Although Joe Biden leads in the polls, he is opposed by many of the progressive opinion-makers who exercise disproportionate influence in the press, social media, think tanks, and academia. They don’t tend to attack his electability, and only rarely discuss what he is likely to do in office in comparison to Democratic rivals. Instead, they’re obsessed with how he presents himself and his ideas, which they characterize as “problematic.”
Early on, they cited the way he hugged and kissed strangers. While not predatory, he can be awkwardly handsy and intimate, many major media outlets reported.
Last month, Biden said that while he “didn’t agree on much of anything” with two segregationist Democrats who were in the Senate when he joined it, “at least there was some civility. We got things done.” The backlash was immediate. Talk of civil political compromise with racists, even on matters other than race, isn’t the sort of thing a respectable Democrat says in 2019.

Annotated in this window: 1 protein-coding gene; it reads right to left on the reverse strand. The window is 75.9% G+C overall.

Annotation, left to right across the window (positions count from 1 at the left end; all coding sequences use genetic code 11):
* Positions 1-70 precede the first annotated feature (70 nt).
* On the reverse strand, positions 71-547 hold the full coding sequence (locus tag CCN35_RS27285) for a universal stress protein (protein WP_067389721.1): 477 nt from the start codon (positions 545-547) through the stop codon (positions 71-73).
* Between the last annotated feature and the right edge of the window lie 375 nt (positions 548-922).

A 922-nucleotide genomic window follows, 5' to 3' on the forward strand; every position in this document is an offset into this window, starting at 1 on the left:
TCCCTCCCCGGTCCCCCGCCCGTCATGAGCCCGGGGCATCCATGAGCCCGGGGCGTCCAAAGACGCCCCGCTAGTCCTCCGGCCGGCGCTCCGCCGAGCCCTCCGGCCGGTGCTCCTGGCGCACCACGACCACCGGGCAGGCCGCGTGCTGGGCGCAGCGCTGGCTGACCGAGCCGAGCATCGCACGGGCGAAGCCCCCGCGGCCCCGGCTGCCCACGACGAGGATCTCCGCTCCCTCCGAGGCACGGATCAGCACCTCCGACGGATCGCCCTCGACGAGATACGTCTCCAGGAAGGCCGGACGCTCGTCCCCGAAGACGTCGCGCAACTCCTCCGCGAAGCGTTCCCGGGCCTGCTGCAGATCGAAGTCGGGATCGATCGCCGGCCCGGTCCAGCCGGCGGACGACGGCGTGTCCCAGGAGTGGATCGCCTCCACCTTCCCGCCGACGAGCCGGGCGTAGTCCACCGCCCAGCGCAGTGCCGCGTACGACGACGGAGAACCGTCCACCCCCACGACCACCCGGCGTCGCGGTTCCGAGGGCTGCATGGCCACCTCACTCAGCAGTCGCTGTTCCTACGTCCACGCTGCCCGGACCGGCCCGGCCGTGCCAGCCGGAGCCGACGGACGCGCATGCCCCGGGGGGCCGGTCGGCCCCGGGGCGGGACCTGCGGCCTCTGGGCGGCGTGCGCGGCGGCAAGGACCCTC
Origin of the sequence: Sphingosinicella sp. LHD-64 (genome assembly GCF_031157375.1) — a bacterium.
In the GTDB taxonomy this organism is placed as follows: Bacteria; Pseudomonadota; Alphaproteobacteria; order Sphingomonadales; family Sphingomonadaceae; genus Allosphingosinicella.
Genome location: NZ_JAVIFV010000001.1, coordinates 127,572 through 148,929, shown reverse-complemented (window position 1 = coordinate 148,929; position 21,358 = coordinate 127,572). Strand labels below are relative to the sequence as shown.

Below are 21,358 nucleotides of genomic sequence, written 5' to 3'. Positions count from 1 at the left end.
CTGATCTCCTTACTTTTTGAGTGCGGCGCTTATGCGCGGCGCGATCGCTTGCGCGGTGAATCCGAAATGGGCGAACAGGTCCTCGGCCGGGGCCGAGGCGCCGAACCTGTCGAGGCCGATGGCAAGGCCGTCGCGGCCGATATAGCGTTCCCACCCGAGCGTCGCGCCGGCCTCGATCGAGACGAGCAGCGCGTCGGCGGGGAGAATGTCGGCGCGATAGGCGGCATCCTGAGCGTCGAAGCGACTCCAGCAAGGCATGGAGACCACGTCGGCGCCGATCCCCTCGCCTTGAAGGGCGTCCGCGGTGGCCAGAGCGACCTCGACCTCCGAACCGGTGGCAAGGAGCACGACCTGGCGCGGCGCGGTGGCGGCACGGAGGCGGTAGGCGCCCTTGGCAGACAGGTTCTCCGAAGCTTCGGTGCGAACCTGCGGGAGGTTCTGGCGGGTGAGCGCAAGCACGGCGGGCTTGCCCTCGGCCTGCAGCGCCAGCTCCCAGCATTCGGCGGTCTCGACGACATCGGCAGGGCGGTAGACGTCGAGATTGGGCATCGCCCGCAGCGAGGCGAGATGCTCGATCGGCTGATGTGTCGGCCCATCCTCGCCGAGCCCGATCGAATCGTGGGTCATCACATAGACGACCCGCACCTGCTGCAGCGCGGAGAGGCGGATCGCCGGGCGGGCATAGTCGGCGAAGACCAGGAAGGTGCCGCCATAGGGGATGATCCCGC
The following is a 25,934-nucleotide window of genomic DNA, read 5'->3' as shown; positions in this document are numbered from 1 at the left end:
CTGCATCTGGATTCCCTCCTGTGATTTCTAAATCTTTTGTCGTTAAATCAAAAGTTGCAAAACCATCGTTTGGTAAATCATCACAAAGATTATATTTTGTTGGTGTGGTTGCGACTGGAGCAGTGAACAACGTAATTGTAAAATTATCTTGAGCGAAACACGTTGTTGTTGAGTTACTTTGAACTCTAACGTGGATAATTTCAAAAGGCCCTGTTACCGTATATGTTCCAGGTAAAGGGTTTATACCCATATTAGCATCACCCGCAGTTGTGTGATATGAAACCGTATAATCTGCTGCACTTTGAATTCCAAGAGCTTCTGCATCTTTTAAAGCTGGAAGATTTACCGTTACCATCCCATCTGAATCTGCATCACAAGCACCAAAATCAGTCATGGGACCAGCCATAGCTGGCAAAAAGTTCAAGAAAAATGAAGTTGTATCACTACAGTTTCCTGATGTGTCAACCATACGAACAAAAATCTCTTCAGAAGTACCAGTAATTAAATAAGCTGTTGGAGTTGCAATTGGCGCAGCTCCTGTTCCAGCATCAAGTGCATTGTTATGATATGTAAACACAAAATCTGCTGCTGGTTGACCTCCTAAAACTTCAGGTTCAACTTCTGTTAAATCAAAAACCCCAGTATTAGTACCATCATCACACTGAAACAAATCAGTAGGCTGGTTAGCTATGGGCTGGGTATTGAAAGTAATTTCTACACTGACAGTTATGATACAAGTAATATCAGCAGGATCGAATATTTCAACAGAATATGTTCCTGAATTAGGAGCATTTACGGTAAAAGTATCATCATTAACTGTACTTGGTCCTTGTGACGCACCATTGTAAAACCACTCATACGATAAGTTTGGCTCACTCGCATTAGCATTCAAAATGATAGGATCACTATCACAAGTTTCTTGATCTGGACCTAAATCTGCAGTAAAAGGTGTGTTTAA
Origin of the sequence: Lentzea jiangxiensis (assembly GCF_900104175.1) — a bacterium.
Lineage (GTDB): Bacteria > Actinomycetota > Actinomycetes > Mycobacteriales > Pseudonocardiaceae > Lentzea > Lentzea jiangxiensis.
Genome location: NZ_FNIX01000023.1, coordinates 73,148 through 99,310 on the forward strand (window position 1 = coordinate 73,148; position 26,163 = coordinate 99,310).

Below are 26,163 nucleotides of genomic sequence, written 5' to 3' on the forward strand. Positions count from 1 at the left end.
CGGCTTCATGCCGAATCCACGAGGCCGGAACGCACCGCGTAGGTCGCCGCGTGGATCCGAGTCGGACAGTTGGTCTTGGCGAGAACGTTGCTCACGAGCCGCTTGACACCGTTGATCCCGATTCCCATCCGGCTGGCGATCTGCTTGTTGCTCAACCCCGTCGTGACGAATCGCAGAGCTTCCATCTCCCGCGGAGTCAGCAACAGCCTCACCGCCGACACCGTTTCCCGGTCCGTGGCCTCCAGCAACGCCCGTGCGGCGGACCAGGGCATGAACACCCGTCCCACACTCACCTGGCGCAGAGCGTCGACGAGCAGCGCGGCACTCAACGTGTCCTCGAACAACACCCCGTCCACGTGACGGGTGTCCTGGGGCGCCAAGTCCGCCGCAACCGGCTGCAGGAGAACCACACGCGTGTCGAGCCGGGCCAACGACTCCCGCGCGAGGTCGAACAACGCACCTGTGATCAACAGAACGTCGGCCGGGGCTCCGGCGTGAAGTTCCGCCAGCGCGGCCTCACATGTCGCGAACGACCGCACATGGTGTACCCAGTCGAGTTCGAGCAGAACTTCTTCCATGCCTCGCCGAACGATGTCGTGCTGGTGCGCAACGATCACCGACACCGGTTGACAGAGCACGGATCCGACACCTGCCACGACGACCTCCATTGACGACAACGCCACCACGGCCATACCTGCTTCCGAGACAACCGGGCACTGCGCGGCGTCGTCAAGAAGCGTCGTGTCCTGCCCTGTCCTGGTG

Senator Cory Booker, one of his rivals for the nomination, said, “Frankly, I’m disappointed that he hasn’t issued an immediate apology for the pain his words are dredging up for many Americans.”
Another rival, Senator Kamala Harris, who sought to gain ground against the former vice president when the Democrats debated last month in Miami, used the remarks to launch a broader attack:
It was hurtful to hear you talk about the reputations of two United States Senators who built their reputations and career on segregation of race in this country. And it was not only that, but you also worked with them to oppose busing. And you know, there was a little girl in California who was part of the second class to integrate her public schools and she was bused to school every day, and that little girl was me.
Booker found that powerful.